You can hide a lot of things behind some racing numbers, it seems. How else to explain why car makers are so fond of using motorsport concepts to preview future production cars?
That certainly seems to be the case with the new Porsche Mission R Concept, which you might have noticed is rather similar in length, width and height to the current 718 Cayman. And while Porsche bosses won’t actually comment on whether it previews the forthcoming electric Cayman, what they do offer is the sort of knowing grin and non-denial that leaves some pretty big lines to read between. But even if the Mission R does point to the future of the Cayman, the racing livery isn’t just there as a disguise, unlike with some concepts. Instead, this concept offers a tangible, real and very serious look at the not-too-distant future of customer Porsche racing.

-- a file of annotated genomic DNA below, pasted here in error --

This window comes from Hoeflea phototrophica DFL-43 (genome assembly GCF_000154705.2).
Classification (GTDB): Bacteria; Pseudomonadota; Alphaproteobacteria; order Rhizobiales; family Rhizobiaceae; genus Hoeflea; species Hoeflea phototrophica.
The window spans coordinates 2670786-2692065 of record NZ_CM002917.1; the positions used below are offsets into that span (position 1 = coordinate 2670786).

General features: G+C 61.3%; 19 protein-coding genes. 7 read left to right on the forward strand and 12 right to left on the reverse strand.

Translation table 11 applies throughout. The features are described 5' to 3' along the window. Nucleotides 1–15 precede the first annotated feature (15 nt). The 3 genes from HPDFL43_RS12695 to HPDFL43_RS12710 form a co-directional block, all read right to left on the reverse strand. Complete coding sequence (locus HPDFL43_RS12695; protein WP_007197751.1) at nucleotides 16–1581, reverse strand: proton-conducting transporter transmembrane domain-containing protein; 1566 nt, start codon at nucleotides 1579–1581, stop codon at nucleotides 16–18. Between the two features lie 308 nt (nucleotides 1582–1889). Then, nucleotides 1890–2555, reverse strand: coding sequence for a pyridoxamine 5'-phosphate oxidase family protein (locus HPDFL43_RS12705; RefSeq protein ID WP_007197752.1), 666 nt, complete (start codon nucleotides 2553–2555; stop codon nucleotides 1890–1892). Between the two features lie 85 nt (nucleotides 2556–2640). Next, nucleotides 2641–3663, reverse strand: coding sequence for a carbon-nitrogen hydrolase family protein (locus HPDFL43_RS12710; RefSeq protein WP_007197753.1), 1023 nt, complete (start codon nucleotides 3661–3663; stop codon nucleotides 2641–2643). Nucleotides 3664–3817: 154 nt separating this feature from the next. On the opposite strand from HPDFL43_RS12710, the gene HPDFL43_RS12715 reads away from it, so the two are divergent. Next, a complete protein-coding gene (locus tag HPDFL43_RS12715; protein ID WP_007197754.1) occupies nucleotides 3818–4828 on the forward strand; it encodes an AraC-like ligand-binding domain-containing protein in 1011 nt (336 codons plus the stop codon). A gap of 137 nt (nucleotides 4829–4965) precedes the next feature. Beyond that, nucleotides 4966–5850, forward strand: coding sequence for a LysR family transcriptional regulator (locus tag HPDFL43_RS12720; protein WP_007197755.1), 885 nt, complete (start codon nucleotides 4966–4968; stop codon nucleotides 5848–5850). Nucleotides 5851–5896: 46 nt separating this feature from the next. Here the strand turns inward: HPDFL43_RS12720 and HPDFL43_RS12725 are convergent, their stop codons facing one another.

While Porsche is best known for its works motorsport projects, as demonstrated by 19 outright Le Mans 24 Hours wins, its Motorsport division has a hugely successful customer racing business. Customer 911s can be found racing in just about every level of GT endurance racing, and below that sits the firm’s portfolio of hugely successful one-make racing championships.
The Carrera Cup started in 1986 in Germany, and there are now some 30 series running in various countries – including the Carrera Cup GB, which supports the British Touring Car Championship. The headliner is the Formula 1- following Supercup, which this year brought in the 510bhp 992-generation 911 GT3 Cup.
Porsche boss Oliver Blume says “motorsport has always been a benchmark for our future development”, which is why the Supercup has switched to more environmentally friendly synthetic fuels for this season. But for motorsport to be relevant for Porsche’s future development, electrification has to play a key role – and beyond the firm’s works Formula E squad and forthcoming return to the World Endurance Championship (which includes Le Mans) with a hybrid hypercar.
“Motorsport is becoming more electric, digital and sustainable,” says Blume. “We want to take a lead in making motorsport more attractive for future generations.”